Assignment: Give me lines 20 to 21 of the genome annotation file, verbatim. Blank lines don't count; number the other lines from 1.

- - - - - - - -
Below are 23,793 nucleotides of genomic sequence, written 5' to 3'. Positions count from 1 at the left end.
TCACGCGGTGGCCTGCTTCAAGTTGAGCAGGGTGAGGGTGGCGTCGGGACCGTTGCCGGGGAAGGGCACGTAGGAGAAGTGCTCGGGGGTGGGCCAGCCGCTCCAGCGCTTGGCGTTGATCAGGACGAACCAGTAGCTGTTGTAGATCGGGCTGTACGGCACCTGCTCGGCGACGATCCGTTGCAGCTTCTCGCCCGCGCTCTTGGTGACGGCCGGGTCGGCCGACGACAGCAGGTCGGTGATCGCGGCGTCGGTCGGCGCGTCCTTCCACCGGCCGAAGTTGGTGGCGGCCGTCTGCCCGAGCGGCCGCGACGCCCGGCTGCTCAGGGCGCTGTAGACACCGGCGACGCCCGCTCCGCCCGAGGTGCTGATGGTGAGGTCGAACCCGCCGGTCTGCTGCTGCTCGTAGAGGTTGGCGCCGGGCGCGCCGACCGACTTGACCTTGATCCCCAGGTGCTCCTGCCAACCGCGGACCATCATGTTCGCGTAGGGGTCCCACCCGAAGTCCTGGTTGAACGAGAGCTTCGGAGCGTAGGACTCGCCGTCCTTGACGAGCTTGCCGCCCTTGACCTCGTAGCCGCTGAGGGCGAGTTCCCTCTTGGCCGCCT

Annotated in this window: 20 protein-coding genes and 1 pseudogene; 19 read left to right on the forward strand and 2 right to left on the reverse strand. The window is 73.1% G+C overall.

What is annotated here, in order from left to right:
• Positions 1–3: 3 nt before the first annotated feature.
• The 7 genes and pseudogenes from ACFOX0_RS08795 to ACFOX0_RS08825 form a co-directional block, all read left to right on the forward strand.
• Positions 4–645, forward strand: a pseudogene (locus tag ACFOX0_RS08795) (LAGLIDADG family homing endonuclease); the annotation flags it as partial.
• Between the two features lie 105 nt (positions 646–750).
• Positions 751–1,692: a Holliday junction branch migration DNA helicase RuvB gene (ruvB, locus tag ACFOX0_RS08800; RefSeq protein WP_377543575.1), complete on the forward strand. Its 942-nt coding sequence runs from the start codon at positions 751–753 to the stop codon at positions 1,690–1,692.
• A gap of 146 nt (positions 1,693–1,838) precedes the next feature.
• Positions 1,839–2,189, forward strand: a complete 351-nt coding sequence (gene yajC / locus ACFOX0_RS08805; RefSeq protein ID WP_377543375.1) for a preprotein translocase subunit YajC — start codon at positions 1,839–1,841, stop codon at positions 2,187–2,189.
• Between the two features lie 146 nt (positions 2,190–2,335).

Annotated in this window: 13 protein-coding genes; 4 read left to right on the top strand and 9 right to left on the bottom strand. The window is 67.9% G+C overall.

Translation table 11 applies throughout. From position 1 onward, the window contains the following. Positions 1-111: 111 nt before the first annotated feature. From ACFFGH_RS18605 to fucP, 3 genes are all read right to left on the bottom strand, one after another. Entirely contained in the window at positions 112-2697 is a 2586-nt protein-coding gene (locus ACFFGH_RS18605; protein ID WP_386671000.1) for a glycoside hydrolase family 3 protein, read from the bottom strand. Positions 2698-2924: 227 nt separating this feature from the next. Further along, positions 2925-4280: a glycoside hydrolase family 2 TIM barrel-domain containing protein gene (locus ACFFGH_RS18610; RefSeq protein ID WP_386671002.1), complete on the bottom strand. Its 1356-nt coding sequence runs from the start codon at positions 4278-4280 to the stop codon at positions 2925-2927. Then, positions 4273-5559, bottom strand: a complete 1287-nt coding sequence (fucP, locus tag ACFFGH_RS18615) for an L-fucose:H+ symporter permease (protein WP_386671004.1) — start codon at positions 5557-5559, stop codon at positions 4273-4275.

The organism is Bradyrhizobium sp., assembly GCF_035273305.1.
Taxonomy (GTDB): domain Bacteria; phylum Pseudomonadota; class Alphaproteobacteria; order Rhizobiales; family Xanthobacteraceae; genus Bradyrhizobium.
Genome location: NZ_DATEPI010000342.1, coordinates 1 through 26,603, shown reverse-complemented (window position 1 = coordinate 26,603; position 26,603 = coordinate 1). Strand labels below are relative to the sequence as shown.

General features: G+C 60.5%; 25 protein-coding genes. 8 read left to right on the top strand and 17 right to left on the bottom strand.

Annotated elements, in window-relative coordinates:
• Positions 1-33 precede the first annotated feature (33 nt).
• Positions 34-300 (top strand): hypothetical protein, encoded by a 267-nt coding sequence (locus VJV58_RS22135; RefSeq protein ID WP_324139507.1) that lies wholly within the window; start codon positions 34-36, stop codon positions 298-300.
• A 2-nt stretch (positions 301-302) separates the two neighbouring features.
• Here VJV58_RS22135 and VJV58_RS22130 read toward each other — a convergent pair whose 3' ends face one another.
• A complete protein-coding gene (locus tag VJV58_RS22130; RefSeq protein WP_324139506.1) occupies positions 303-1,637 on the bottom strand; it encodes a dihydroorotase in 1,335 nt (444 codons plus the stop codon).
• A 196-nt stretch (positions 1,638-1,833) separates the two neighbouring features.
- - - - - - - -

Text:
• Positions 1-33 precede the first annotated feature (33 nt).
• Positions 34-300 (top strand): hypothetical protein, encoded by a 267-nt coding sequence (locus VJV58_RS22135; RefSeq protein ID WP_324139507.1) that lies wholly within the window; start codon positions 34-36, stop codon positions 298-300.